Time released its third special-edition issue dedicated to the American South since the magazine’s inception, nearly 100 years ago. The last two issues were spurred by significant moments in U.S. history: The Civil Rights Act became law in 1964, and in 1976, Jimmy Carter became the first president elected from the Deep South since the Civil War.
What is the impetus this time?
Time argues in the double issue that the South is the center of change in the U.S., and the political and cultural shifts happening in the region are complex and multi-layered.
Georgia Democrat Stacey Abrams is a great example of a tide coming: She wants to become America’s first black female governor.
“If she can pull it off, the implications would be profound, not just for Georgia, but for the rest of the South and potentially the nation,” writes Time’s Molly Ball for the issue’s feature story.
“My campaign argues that Georgia is different now, but it’s hard for people to believe that change happens,” Abrams says in the article. “It’s human nature — you don’t notice change when it’s gradual. The change in Georgia has been gradual but meaningful. My campaign seeks to harness it, but I’m asking people to not believe their eyes.”
Ben Goldberger, assistant managing editor at Time, told Publishers Daily that the special edition issue — which he edited — is an effort to “reveal the truth behind stereotypes.”
“Few are more misguided or longer-lived than the notion of the South as somehow fixed in time, forever-looking back,” he said. “This package was our attempt to show this essential part of America as it really is: complicated, dynamic, rich and relevant … Hopefully, readers all over the world will now have a better understanding of a critically important and all-too-easily caricatured place.”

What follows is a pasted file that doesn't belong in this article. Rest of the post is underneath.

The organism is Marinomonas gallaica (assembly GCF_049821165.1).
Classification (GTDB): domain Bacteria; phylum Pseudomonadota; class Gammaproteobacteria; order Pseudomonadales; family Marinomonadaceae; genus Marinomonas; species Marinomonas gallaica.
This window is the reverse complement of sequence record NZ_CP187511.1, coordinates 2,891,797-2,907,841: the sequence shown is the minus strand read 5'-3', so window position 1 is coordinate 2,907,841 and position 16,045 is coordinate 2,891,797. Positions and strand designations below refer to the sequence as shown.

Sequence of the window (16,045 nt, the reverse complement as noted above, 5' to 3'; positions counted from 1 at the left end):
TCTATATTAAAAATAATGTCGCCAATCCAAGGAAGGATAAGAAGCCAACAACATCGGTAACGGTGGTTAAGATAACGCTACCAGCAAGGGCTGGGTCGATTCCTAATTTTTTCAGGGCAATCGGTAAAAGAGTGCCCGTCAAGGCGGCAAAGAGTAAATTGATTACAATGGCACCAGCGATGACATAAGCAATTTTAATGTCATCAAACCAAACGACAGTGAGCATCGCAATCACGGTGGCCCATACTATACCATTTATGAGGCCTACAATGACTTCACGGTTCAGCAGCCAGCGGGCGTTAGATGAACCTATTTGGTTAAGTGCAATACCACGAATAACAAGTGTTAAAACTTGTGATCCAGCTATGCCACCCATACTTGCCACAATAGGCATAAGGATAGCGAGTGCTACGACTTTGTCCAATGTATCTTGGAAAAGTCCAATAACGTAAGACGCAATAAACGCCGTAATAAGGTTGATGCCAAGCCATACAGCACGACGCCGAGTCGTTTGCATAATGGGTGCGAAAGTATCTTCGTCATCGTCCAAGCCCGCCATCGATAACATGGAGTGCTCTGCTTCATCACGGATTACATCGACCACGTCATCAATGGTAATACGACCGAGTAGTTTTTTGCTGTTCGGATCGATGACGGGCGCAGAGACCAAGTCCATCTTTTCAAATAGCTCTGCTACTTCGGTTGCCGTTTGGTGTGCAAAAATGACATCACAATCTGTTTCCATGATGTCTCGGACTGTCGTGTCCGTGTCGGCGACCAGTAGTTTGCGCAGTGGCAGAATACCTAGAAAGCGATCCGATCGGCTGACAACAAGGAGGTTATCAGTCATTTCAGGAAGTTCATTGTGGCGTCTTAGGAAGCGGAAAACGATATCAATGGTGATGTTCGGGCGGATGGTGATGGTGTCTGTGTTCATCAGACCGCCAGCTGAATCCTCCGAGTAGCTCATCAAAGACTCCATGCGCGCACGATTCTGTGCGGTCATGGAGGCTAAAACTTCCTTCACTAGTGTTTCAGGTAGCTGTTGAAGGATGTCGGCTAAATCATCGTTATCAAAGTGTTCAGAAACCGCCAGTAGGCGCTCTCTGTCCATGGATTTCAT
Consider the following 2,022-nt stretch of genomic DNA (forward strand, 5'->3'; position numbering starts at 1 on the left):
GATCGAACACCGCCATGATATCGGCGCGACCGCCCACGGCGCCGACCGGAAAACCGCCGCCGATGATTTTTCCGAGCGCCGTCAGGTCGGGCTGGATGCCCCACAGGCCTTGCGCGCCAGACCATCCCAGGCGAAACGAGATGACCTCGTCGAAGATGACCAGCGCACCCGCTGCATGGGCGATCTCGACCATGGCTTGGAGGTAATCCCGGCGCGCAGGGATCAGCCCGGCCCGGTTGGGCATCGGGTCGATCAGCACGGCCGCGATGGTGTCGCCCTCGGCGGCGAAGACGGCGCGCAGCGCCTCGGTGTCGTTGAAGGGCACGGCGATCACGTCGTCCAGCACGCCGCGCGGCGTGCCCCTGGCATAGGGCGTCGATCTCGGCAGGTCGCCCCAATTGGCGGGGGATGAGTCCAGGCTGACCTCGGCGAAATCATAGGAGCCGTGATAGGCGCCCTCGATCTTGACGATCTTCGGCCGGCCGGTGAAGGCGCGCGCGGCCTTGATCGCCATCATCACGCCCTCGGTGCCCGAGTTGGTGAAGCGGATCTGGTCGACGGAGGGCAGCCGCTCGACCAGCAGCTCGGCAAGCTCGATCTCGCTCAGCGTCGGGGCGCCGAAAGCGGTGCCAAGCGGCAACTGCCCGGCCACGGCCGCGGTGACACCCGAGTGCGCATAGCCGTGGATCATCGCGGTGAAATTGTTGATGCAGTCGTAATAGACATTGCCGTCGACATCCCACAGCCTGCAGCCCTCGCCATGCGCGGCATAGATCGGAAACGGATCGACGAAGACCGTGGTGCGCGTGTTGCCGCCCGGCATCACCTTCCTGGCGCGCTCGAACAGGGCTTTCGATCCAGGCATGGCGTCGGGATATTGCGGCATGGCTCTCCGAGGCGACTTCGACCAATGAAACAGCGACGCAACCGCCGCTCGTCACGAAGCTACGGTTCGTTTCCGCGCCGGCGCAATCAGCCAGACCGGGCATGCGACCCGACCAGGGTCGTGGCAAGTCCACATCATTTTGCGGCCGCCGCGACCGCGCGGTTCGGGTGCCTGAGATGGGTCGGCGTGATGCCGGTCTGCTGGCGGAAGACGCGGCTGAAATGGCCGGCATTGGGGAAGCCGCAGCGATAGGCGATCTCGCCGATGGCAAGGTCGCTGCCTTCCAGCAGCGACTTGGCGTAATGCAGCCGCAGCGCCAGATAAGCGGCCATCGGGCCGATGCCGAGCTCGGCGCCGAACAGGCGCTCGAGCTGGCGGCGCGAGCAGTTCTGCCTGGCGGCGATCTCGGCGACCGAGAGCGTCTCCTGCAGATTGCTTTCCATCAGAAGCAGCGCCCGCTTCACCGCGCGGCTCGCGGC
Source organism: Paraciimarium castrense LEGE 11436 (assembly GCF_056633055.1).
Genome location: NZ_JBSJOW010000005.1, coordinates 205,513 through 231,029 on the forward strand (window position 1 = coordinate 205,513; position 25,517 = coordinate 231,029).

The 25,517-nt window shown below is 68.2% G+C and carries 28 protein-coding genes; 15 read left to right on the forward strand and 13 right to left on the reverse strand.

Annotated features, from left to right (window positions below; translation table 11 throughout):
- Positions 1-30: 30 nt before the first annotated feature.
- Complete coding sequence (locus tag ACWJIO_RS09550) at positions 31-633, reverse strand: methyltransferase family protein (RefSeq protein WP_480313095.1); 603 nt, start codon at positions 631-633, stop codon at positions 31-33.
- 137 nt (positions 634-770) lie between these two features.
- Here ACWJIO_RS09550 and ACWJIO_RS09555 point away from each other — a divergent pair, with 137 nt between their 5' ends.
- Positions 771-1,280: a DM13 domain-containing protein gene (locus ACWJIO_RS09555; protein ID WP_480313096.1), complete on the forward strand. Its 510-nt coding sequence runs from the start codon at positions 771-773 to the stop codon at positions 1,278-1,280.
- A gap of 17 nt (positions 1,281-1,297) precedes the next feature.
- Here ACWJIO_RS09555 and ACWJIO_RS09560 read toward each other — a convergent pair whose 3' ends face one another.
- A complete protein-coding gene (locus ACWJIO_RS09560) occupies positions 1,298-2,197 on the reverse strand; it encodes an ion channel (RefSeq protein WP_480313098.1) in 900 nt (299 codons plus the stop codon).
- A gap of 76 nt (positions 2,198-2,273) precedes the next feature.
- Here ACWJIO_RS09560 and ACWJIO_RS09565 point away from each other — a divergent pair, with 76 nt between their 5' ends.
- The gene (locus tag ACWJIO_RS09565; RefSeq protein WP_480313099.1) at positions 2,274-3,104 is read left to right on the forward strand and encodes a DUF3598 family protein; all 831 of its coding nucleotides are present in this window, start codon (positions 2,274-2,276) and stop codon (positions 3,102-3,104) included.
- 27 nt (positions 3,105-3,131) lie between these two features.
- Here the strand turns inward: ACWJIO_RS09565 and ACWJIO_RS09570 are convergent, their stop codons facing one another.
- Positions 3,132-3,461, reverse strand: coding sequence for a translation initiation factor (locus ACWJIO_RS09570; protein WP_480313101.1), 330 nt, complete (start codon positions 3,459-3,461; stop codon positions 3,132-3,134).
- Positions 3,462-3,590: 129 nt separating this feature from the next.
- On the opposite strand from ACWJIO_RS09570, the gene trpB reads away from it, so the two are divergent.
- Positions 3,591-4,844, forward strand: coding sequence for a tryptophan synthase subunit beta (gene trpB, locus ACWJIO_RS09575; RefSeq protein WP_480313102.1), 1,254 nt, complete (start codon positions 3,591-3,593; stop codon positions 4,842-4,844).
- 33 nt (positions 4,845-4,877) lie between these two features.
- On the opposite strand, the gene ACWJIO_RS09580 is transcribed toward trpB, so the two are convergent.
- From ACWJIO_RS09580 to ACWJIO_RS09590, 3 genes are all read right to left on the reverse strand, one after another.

The issue features a list of 31 people “who are changing the South,” profiling a range of influencers, from activists to chefs.
The magazine also explores the booming film industry in Georgia, and asks Southern authors and celebrities to share their favorite places in the region.
More than a dozen writers from the South contributed to the issue. Presidential historian John Meacham writes about the changing South, Jesmyn Ward weighs in on her mixed feelings about returning to Mississippi and David French discusses Southern politics.
Poetry from Southern writers like Natasha Trethewey, Jericho Brown and Maurice Manning are also in the issue.